After receiving her bachelor’s degree from University of California in Irvine, Jordan did post-graduate work at Centaur University where she graduated in the top of her class with a CAADAC certification in Centaur’s chemical dependency program. Following her time at Centaur, Jordan received her masters in counseling psychology from Pacifica Graduate Institute and is a current PhD candidate, studying depth psychology at Pacifica Graduate Institute.

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As a recovering addict, Jordan brings a breadth of personal recovery experience to her clinical leadership and believes a comfortable, structured and supportive environment is an essential part of maintaining long term sobriety. In addition to her passion for recovery, Jordan is extremely involved in the Leukemia & Lymphoma Society (LLS). As a current Woman of the Year candidate, Jordan is campaigning to raise funds for LLS blood cancer research in honor of local children who are blood cancer survivors. 

#SoberHolidays Twitter Chat!

Don't miss the one, the only #SoberHolidays Twitter chat on Wednesday, December 14th at 2pm EST.  

Co-hosted by...







You Want to Help Others? Let TSC Help You.

The Link Love campaign was such a fabulous hit!  Thanks to all who participated and shared their websites, blogs, podcasts, and more! 

But here at The Sobriety Collective, we find it's even more paramount for people struggling with substance use disorder, mental illness--or both--and those who may be questioning their behaviors--that they find resources and tools that work for them.  

Leave a comment with the name of your organization (or an organization you'd like to nominate be listed), social media info (Twitter, FB, Instagram, etc.), and URL-- and you could be added to The Sobriety Collective's
Get Help.* 

There's a section to "Get/Stay Sober," a section for "Mental Health" resources, and a list of books/authors that have helped me and so many others. 

What's the value of being listed?

The Sobriety Collective has been featured on After Party Magazine's 20 Best Recovery Blogs of 2015 andAddiction Unscripted's Top 25 Recovery Bloggers of 2016.   Our founder, Laura Silverman (by the way, she's writing this right now because she's the one woman shop behind your favorite collective), was recently invited to be on a panel of sober bloggers at She Recovers in NYC in May 2017register today!  Some of the event's keynote speakers--Glennon Doyle Melton,Gabby BernsteinMarianne Williamson--just received a top honor of inclusion in Oprah's inaugural Super Soul 100.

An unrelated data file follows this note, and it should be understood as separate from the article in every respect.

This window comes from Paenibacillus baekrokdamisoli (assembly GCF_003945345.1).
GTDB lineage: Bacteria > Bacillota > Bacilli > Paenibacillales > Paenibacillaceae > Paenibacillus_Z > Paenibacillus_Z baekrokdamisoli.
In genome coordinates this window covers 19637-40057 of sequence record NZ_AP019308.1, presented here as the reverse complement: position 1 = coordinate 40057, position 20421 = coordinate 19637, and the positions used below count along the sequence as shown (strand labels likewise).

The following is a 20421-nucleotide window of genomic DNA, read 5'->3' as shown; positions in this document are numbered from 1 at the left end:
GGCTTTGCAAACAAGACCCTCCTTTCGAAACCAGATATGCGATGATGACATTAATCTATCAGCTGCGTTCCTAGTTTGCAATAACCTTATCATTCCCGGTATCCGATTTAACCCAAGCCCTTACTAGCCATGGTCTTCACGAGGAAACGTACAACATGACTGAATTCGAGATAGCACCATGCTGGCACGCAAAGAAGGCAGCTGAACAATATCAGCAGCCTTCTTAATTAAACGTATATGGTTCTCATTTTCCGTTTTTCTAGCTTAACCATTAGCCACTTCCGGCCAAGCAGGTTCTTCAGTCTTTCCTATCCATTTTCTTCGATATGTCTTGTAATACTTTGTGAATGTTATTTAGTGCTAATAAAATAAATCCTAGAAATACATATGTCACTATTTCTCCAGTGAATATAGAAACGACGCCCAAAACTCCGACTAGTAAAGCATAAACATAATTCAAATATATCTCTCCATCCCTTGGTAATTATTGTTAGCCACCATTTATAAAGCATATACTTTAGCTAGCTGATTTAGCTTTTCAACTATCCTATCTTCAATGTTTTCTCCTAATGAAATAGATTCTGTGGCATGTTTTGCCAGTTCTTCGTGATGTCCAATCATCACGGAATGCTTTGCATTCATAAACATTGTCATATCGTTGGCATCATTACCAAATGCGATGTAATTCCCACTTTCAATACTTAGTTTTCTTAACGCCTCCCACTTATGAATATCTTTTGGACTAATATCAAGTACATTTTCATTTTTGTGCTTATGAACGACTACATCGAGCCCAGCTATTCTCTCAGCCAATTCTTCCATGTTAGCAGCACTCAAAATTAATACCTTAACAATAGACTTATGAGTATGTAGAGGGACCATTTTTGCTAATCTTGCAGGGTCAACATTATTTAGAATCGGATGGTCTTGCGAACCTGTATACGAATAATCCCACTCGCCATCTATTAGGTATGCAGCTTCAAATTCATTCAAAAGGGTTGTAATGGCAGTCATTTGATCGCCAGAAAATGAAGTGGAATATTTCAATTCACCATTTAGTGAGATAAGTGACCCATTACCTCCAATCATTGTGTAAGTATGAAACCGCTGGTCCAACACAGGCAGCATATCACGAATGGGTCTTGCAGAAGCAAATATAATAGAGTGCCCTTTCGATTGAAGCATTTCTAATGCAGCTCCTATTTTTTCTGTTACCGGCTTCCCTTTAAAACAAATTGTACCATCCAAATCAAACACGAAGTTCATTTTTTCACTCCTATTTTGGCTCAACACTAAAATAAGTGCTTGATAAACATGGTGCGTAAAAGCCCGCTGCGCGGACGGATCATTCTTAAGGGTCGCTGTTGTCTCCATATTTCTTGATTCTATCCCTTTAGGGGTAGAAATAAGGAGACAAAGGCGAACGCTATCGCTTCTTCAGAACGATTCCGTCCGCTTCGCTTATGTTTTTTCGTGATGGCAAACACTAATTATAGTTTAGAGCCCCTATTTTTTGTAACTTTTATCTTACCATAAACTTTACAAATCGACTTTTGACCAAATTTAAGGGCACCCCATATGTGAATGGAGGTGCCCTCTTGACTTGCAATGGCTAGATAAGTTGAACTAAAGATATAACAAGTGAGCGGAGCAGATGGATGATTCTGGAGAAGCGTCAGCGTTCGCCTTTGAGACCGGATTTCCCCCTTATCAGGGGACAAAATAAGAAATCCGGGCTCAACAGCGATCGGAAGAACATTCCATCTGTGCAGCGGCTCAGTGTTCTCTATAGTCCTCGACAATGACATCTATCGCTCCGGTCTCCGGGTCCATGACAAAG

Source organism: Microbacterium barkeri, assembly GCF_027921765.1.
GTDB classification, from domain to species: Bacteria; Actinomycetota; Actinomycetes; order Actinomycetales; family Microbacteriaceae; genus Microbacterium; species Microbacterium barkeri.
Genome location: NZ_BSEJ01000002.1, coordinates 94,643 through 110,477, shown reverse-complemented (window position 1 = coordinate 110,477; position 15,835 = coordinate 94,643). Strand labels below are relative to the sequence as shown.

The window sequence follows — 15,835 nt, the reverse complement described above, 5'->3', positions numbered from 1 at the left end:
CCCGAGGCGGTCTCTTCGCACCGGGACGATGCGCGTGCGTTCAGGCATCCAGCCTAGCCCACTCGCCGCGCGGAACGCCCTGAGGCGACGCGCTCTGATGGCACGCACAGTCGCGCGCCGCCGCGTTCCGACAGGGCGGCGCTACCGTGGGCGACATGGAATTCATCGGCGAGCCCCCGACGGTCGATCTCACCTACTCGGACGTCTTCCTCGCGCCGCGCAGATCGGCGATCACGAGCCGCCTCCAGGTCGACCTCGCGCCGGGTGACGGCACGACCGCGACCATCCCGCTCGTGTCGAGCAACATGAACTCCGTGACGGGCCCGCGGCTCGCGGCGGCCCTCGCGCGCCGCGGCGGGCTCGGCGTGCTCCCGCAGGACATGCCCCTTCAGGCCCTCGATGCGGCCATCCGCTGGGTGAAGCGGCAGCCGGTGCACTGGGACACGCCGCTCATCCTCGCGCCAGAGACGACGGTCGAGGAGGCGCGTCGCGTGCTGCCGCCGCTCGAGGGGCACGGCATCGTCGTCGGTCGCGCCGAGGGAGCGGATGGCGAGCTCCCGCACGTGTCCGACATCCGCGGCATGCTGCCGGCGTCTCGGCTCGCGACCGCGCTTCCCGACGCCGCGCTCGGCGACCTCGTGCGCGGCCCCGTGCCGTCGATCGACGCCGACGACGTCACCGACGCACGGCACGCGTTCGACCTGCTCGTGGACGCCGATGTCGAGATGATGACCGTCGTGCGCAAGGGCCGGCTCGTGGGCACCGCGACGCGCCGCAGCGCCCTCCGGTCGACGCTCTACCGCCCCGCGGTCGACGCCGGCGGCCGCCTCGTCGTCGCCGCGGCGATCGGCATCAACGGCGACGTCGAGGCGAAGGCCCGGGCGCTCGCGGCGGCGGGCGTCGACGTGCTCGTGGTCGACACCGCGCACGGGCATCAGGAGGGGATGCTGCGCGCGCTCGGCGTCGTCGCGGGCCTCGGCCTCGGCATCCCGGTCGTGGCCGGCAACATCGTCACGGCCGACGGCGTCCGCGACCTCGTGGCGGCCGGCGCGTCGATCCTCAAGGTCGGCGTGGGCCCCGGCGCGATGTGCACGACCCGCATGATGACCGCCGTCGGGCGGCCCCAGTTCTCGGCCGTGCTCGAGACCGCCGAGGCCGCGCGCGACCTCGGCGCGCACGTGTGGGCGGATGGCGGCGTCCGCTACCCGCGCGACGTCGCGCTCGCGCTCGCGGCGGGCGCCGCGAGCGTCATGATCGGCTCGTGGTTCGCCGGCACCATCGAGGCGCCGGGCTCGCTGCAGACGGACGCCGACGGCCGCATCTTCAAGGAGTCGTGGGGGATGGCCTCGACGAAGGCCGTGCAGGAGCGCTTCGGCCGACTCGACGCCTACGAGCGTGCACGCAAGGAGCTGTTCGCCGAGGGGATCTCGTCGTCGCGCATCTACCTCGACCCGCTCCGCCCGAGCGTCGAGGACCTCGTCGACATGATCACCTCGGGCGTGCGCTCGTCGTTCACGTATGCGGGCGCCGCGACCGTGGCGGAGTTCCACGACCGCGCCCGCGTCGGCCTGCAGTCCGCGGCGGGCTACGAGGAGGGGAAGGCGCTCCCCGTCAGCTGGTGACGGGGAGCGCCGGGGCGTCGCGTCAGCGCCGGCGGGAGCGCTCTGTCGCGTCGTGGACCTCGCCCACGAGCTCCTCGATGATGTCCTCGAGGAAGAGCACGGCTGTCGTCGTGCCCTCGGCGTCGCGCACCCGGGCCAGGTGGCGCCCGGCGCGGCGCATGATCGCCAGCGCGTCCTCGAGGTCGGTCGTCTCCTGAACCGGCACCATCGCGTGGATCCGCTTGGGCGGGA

*This is not a free-for-all for rehabs to get their sites listed.  Treatment is extremely important (trust me, I believe this wholeheartedly), but this page isn't going to turn into an A-Z rehab directory.  There are already a few websites I've listed that have those very things, for those who are interested.  /end PSA*

Do You Have a #RECOVERY Blog/Website/Podcast?

Link Love.jpg

Leave a comment with your name, social media info (Twitter, FB, Instagram, etc.), and URL-- and you could be added to The Sobriety Collective's Link Love, a fantastic, comprehensive list of recovery resources (from both substance use disorder and mental illness) that people refer to again and again.

What's the value of being listed?

The Sobriety Collective has been featured on After Party Magazine's 20 Best Recovery Blogs of 2015 and Addiction Unscripted's Top 25 Recovery Bloggers of 2016.  

Our founder, Laura Silverman (by the way, she's writing this right now because she's the one woman shop behind your favorite collective), was recently invited to be on a panel of sober bloggers at She Recovers in NYC in May 2017register today!  Some of the event's keynote speakers--Glennon Doyle Melton, Gabby Bernstein, Marianne Williamson--just received a top honor of inclusion in Oprah's inaugural Super Soul 100.